How to give the right type of feedback

Do you know how to give the right type of feedback?

I think I do. Mainly because I realized how pathetic my feedback was in a meeting while others around me provided excellent feedback.

In this article, I will share with you 2 unconstructive ways to give feedback and 1 useful way to give feedback.

Let’s begin with the unconstructive ways.

1) When you critique without context or resolution

This usually happens when people think they are better than you and have no interest in making you better.

A classic example of this is as follows…

Person A: “I don’t think this is a good idea.”

Person B: “Why?”

Person A: “That’s up to you to figure it out. It’s your job.”

This response would make sense if this scenario happens more than once. But if this is the first time or if it’s a new discussion, responses like these are neither constructive nor useful.

In fact, the outcome of conversations like this is time-wasting, because if a person doesn’t know what or how to improve, how much progress can he/she make?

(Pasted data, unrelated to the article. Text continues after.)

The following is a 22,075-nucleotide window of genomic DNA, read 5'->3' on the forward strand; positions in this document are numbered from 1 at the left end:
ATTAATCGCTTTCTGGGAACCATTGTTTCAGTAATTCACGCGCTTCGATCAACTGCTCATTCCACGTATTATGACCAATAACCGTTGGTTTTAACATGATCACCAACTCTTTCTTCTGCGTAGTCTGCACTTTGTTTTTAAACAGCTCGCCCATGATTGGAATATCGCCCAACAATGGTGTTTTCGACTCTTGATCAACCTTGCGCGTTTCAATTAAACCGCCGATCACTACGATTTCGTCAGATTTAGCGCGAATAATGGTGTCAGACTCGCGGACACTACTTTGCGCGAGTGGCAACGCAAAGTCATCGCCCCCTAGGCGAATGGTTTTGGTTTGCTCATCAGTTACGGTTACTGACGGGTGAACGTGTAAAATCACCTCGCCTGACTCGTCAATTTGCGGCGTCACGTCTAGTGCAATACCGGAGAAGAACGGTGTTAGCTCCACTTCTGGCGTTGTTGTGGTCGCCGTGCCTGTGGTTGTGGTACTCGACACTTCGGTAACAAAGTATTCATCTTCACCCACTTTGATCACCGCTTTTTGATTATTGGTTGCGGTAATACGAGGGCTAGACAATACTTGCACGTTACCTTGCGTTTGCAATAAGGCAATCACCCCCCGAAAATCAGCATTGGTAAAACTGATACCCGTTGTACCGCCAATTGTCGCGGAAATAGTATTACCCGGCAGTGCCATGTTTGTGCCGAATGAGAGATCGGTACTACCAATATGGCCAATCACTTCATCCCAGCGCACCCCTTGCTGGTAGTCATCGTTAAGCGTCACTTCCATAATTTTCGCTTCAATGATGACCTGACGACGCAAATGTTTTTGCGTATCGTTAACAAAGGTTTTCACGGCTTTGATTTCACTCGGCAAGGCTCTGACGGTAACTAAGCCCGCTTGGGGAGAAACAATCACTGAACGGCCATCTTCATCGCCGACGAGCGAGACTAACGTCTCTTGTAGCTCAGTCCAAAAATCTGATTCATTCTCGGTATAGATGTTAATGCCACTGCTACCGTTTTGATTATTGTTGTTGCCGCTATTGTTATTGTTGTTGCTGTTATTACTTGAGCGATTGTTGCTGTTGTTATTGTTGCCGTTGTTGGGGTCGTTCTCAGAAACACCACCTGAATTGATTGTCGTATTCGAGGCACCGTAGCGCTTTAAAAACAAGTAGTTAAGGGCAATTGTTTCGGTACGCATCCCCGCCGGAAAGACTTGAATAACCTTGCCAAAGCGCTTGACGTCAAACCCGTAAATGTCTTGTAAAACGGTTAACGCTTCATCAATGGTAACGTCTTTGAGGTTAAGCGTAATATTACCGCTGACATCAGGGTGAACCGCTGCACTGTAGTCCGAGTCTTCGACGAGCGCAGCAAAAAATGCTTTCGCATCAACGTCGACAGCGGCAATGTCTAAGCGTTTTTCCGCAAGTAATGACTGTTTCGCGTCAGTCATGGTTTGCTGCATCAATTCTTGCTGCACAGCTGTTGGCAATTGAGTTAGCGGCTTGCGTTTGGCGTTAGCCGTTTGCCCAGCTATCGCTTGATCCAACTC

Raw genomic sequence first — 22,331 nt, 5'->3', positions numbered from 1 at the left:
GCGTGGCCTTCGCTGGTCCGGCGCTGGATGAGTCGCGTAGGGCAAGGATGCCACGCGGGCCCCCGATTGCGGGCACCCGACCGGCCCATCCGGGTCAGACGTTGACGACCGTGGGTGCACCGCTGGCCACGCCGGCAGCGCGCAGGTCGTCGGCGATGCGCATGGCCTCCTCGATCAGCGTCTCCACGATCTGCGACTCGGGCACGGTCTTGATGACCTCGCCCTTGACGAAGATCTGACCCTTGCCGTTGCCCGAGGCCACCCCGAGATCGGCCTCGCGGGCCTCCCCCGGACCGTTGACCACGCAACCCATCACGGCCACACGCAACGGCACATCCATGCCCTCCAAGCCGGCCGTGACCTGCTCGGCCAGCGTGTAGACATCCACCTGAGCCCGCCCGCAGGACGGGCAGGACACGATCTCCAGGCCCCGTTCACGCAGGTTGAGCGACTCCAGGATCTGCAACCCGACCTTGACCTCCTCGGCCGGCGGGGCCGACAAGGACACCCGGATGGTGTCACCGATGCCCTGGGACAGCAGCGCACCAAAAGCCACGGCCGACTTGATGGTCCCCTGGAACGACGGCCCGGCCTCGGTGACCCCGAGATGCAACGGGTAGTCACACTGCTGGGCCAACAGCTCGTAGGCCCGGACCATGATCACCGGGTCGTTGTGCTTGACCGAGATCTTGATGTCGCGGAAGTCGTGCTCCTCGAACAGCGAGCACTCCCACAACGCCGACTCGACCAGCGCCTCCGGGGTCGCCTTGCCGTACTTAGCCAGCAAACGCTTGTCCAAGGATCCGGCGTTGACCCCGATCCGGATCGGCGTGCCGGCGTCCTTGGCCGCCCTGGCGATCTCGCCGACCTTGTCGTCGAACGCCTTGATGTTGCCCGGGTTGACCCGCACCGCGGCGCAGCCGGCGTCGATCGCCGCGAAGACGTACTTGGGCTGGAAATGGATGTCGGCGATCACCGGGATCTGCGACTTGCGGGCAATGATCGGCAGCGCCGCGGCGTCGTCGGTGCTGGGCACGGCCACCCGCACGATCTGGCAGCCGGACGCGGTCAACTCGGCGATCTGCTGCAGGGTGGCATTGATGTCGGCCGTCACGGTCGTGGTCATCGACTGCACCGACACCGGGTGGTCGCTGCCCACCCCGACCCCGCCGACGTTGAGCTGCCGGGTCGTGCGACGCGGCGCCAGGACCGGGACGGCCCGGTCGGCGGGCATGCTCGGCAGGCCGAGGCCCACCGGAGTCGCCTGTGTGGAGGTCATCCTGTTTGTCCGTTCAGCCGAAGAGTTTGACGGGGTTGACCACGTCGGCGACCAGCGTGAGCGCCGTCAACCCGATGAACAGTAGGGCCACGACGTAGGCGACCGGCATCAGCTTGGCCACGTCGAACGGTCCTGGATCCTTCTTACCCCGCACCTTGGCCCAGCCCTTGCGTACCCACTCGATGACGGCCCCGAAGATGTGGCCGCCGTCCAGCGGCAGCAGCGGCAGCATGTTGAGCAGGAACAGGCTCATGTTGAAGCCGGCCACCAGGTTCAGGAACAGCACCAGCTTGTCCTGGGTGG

2) The reluctant contributor

This is me a lot of the time. I’ve finally realized it.

I’ve often held back on constructive feedback because I’m either afraid to hurt the other person’s feelings or I feel my contribution has little value.

But if the other person is expecting feedback, no good can come from your silence.

There are many ways to provide feedback without being insulting. And there are just as many ways to acknowledge that you’re not an expert while still offering your thoughts.

So, what’s the ideal way to provide feedback? Well, I’m sure you can infer it from the 2 ways you should avoid. Regardless, here it is.

1) Every feedback you give should be solution driven

If you think something needs improvement, explain why and provide some tips on how to get better.

If you think something needs improvement, but don’t know how, suggest ways someone can get those answers.

The main idea is to not stop short. If you want to provide feedback, make sure there is a solution or a path to one.

If not, what’s the value of your feedback?

Now that you’ve got that out of the way, I have a question for you. Are you comfortable with self-promotion? If you’re not, maybe this article on how to self-promote might help you.

PS: If you’ve got any feedback for me, I’d greatly appreciate it. After all, I would love to be useful to you. 🙂